Turning your in-person trainings into virtual trainings: 6 tips & tools in the age of the coronavirus

These are unprecedented, and unpredictable, times. The coronavirus, or COVID-19, has wreaked havoc on everyone’s plans for in-person workshops, conferences, trainings, and other programs. By all accounts, we will need to be practicing social distancing for some time. Now, in order to keep our work and causes moving forward, many of us will need to unexpectedly adapt our sessions (workshops, conferences, trainings, and more) to digital settings using video conferencing and other tools

We at the TESA Collective, a ten-year old worker-owned cooperative, specialize in creating dialogue-based and interactive forms of education for non-profits and other mission-based organizations. For the past five years, we have also been working with groups to adapt and update their existing materials, sessions, and curriculum for virtual settings. We have also worked with these clients to build new digital materials, curriculum, and sessions from the ground up. And just like with the in-person resources and curricula we create for groups, we strive to make these virtual sessions as engaging, dialogue-based, and interactive as possible. 

Because we know so many people are going to be looking to adapt their in-person sessions and materials to virtual settings, we wanted to share six tips and tools we’ve learned during these past five years of doing this work:

1) Engage with power dynamics head on

Digital learning does not stop destructive social dynamics from playing out. Instead, digital learning spaces can often exacerbate these issues, as the first person to break the silence is often the one dominating the space, or the person who understands the technology best controls the flow of activity. You need to tackle this head on and discuss how these frameworks play out in all of your learning spaces, and develop mechanisms to mitigate them. Some initial steps could include an opening discussion on power dynamics and digital spaces followed by the development of group norms and protocols. Clear and transparent structure is as important as shared norms – you could include participants in developing an agenda while making sure the participants are always aware of objectives, learning goals, and processes. For more information on this type of thing, you can always check out AORTA’s awesome guide on facilitation and power dynamics.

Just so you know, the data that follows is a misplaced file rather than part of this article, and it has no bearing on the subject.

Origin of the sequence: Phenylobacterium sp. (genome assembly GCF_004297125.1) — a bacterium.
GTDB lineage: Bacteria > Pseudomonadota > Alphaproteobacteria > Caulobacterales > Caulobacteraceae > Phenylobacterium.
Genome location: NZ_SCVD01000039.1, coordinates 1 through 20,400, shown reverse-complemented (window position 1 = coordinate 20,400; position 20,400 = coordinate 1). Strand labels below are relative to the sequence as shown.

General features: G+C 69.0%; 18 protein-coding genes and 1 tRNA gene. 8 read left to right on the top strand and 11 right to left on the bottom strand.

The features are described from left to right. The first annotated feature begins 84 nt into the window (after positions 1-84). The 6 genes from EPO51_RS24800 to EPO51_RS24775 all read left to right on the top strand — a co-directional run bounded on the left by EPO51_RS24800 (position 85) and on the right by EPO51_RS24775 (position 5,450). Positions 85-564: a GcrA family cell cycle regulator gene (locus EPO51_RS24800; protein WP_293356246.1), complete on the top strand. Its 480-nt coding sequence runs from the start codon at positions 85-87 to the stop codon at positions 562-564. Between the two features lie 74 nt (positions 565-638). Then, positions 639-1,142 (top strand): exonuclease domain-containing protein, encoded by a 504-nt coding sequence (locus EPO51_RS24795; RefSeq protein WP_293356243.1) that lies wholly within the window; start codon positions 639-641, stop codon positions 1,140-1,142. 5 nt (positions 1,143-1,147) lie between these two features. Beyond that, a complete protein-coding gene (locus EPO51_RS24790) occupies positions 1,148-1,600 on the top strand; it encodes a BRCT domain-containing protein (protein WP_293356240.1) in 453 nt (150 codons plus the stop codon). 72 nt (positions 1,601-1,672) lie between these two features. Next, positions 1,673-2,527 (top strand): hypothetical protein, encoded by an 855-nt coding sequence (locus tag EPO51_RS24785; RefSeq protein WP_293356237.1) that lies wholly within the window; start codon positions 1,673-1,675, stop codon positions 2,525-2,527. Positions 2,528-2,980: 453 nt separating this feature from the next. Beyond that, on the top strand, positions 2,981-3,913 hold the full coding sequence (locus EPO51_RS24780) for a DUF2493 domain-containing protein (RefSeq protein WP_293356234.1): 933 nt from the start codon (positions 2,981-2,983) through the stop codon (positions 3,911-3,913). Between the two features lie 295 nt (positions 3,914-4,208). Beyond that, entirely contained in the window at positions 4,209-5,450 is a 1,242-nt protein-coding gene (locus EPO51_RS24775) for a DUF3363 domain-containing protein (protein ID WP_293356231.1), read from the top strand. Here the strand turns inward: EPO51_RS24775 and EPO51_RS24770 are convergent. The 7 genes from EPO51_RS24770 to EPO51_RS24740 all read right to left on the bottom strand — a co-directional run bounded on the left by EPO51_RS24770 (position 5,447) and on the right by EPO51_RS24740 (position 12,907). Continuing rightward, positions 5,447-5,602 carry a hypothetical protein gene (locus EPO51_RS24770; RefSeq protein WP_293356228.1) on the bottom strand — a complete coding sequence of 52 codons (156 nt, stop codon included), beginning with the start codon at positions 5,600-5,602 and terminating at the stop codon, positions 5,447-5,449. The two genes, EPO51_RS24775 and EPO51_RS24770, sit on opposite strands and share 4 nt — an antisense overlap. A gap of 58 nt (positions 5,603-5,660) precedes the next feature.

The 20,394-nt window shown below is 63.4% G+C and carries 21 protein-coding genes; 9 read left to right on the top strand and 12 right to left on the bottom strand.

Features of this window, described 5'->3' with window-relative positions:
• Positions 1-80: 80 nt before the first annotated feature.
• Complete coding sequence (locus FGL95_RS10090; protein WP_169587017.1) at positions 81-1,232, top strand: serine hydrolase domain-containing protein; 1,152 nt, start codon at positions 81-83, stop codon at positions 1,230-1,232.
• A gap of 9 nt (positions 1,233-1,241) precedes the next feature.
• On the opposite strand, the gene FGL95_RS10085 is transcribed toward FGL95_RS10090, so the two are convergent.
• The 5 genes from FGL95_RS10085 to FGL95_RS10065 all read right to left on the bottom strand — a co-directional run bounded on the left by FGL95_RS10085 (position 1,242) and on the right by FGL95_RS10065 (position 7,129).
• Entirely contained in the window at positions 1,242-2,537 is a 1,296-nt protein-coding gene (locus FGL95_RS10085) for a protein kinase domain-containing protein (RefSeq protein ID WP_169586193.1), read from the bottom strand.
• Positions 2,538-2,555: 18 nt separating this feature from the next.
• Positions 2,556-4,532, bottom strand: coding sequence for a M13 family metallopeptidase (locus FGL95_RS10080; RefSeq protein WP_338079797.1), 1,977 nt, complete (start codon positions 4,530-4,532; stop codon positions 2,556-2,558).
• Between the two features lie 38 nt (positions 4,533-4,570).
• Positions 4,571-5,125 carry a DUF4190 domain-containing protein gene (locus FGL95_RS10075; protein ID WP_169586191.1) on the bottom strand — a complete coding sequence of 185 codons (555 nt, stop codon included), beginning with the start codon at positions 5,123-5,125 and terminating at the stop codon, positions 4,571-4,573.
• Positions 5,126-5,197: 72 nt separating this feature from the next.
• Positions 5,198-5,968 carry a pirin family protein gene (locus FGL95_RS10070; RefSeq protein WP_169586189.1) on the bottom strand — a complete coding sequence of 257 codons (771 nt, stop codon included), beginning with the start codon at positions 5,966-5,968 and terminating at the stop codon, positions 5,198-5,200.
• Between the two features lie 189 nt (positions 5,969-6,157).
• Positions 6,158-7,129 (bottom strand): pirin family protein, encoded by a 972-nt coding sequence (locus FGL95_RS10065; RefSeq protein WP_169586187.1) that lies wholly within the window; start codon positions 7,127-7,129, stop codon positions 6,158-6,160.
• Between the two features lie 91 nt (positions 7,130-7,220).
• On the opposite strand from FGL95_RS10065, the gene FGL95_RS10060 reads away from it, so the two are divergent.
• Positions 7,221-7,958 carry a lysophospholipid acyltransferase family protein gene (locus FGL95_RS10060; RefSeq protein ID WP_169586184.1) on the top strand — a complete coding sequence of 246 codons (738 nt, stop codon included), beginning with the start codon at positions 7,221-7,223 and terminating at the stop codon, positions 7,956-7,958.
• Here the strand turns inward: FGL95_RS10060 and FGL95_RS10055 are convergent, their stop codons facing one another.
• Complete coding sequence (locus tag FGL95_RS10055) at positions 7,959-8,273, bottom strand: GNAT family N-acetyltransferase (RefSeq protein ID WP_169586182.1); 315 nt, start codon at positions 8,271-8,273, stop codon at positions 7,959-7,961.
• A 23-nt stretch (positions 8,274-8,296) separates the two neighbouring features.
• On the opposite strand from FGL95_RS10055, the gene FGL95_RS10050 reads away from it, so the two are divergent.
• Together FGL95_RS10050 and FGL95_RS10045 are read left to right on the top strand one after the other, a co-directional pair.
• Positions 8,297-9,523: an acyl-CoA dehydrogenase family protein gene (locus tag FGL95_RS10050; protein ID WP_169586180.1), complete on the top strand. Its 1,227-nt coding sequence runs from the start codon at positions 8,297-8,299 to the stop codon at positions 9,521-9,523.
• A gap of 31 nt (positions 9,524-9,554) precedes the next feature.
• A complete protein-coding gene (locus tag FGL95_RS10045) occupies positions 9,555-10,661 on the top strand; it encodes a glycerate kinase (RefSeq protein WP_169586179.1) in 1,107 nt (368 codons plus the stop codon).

2) Utilize free software when you can

There is a lot of expensive software to support online learning and interactivity, and many organizations can’t afford it. That being said, utilizing tools like google docs or slides can allow participants to all engage with a shared document, illustrate (figuratively or literally) things together, move around a “digital table,” and work in pairs. Once you start creatively exploring some of the ways that folks can interact with these tools, a whole new realm of possibilities opens up. For example: think about using the Google illustrator tools for a collective mind mapping activity, or, you could have folks move an icon with their name on it throughout a Google illustration to simulate their body moving through a space.

3) Use PowerPoints (and decks) as a supplement, not as your backbone